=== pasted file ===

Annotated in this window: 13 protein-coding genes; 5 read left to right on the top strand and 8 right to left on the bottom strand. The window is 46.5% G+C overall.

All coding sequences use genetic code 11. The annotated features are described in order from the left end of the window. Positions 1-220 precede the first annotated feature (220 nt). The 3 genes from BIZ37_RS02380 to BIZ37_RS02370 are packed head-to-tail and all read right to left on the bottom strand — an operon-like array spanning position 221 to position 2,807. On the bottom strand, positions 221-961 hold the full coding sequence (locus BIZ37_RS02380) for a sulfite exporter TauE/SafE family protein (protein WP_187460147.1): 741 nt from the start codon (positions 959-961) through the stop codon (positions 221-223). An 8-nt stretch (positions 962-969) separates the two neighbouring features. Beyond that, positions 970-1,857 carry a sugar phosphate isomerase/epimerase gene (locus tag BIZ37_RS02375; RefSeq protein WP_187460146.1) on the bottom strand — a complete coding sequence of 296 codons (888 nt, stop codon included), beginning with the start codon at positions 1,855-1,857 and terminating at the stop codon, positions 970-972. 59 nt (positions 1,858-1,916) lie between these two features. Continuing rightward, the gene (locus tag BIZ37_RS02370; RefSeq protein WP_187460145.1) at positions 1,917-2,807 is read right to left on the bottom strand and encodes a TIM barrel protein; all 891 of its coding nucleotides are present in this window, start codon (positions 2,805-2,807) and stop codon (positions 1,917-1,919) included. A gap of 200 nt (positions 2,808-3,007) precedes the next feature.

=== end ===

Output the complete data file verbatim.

Annotated in this window: 13 protein-coding genes; 5 read left to right on the top strand and 8 right to left on the bottom strand. The window is 46.5% G+C overall.

All coding sequences use genetic code 11. The annotated features are described in order from the left end of the window. Positions 1-220 precede the first annotated feature (220 nt). The 3 genes from BIZ37_RS02380 to BIZ37_RS02370 are packed head-to-tail and all read right to left on the bottom strand — an operon-like array spanning position 221 to position 2,807. On the bottom strand, positions 221-961 hold the full coding sequence (locus BIZ37_RS02380) for a sulfite exporter TauE/SafE family protein (protein WP_187460147.1): 741 nt from the start codon (positions 959-961) through the stop codon (positions 221-223). An 8-nt stretch (positions 962-969) separates the two neighbouring features. Beyond that, positions 970-1,857 carry a sugar phosphate isomerase/epimerase gene (locus tag BIZ37_RS02375; RefSeq protein WP_187460146.1) on the bottom strand — a complete coding sequence of 296 codons (888 nt, stop codon included), beginning with the start codon at positions 1,855-1,857 and terminating at the stop codon, positions 970-972. 59 nt (positions 1,858-1,916) lie between these two features. Continuing rightward, the gene (locus tag BIZ37_RS02370; RefSeq protein WP_187460145.1) at positions 1,917-2,807 is read right to left on the bottom strand and encodes a TIM barrel protein; all 891 of its coding nucleotides are present in this window, start codon (positions 2,805-2,807) and stop codon (positions 1,917-1,919) included. A gap of 200 nt (positions 2,808-3,007) precedes the next feature.